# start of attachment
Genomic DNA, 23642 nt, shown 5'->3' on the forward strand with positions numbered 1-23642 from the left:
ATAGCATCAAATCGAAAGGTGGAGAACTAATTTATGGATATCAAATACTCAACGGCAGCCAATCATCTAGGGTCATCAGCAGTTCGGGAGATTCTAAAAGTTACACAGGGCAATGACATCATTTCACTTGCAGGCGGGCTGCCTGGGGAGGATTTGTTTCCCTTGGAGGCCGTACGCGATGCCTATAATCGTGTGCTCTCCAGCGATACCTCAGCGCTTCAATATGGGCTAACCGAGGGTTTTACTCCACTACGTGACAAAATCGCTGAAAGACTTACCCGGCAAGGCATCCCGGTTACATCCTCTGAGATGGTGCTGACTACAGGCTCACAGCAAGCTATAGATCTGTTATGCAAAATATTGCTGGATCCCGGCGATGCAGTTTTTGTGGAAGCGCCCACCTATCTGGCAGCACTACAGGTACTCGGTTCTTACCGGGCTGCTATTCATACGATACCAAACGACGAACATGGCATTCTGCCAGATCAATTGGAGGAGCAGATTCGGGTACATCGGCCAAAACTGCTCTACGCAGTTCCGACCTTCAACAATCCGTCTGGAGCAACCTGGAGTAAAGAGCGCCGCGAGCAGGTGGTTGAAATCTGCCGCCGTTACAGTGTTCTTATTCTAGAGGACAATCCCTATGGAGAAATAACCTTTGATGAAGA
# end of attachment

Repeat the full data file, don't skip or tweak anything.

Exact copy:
Genomic DNA, 23642 nt, shown 5'->3' on the forward strand with positions numbered 1-23642 from the left:
ATAGCATCAAATCGAAAGGTGGAGAACTAATTTATGGATATCAAATACTCAACGGCAGCCAATCATCTAGGGTCATCAGCAGTTCGGGAGATTCTAAAAGTTACACAGGGCAATGACATCATTTCACTTGCAGGCGGGCTGCCTGGGGAGGATTTGTTTCCCTTGGAGGCCGTACGCGATGCCTATAATCGTGTGCTCTCCAGCGATACCTCAGCGCTTCAATATGGGCTAACCGAGGGTTTTACTCCACTACGTGACAAAATCGCTGAAAGACTTACCCGGCAAGGCATCCCGGTTACATCCTCTGAGATGGTGCTGACTACAGGCTCACAGCAAGCTATAGATCTGTTATGCAAAATATTGCTGGATCCCGGCGATGCAGTTTTTGTGGAAGCGCCCACCTATCTGGCAGCACTACAGGTACTCGGTTCTTACCGGGCTGCTATTCATACGATACCAAACGACGAACATGGCATTCTGCCAGATCAATTGGAGGAGCAGATTCGGGTACATCGGCCAAAACTGCTCTACGCAGTTCCGACCTTCAACAATCCGTCTGGAGCAACCTGGAGTAAAGAGCGCCGCGAGCAGGTGGTTGAAATCTGCCGCCGTTACAGTGTTCTTATTCTAGAGGACAATCCCTATGGAGAAATAACCTTTGATGAAGA